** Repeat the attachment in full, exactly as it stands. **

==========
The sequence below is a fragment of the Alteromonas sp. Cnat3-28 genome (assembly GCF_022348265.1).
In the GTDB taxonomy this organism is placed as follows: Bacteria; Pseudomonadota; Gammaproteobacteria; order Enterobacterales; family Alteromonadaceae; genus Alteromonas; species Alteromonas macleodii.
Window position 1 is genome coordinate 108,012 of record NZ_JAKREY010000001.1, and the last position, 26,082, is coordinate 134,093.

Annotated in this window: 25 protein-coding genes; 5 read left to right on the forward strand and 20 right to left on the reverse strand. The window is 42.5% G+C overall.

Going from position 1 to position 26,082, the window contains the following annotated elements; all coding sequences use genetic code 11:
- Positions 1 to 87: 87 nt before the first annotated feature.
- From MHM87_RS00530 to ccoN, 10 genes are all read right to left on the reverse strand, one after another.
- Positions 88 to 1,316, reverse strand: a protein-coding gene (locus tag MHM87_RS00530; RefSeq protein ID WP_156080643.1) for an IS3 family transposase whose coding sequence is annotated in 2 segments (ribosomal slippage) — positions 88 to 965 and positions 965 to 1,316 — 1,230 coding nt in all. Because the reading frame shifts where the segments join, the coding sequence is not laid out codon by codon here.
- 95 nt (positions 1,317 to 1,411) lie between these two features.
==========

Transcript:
The sequence below is a fragment of the Alteromonas sp. Cnat3-28 genome (assembly GCF_022348265.1).
In the GTDB taxonomy this organism is placed as follows: Bacteria; Pseudomonadota; Gammaproteobacteria; order Enterobacterales; family Alteromonadaceae; genus Alteromonas; species Alteromonas macleodii.
Window position 1 is genome coordinate 108,012 of record NZ_JAKREY010000001.1, and the last position, 26,082, is coordinate 134,093.

Annotated in this window: 25 protein-coding genes; 5 read left to right on the forward strand and 20 right to left on the reverse strand. The window is 42.5% G+C overall.

Going from position 1 to position 26,082, the window contains the following annotated elements; all coding sequences use genetic code 11:
- Positions 1 to 87: 87 nt before the first annotated feature.
- From MHM87_RS00530 to ccoN, 10 genes are all read right to left on the reverse strand, one after another.
- Positions 88 to 1,316, reverse strand: a protein-coding gene (locus tag MHM87_RS00530; RefSeq protein ID WP_156080643.1) for an IS3 family transposase whose coding sequence is annotated in 2 segments (ribosomal slippage) — positions 88 to 965 and positions 965 to 1,316 — 1,230 coding nt in all. Because the reading frame shifts where the segments join, the coding sequence is not laid out codon by codon here.
- 95 nt (positions 1,317 to 1,411) lie between these two features.